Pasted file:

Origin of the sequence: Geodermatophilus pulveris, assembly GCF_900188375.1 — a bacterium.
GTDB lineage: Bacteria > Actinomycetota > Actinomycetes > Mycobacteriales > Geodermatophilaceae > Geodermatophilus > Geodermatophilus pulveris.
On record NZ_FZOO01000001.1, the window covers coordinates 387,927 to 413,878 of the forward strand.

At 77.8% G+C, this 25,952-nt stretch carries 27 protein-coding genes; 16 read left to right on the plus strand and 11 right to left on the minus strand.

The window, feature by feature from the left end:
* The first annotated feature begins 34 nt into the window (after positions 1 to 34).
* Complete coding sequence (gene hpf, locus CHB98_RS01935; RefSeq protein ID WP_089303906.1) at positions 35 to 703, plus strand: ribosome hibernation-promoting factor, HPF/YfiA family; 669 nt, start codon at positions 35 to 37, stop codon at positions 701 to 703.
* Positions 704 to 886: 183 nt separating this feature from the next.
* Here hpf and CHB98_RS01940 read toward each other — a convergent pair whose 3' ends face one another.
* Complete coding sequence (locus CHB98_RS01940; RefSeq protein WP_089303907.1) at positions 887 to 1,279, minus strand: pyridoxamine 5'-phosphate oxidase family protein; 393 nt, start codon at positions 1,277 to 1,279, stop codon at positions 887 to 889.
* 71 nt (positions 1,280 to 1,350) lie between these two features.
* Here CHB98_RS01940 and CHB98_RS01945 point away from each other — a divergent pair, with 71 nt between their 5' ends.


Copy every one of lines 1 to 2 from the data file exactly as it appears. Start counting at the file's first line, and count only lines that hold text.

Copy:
Origin of the sequence: Geodermatophilus pulveris, assembly GCF_900188375.1 — a bacterium.
GTDB lineage: Bacteria > Actinomycetota > Actinomycetes > Mycobacteriales > Geodermatophilaceae > Geodermatophilus > Geodermatophilus pulveris.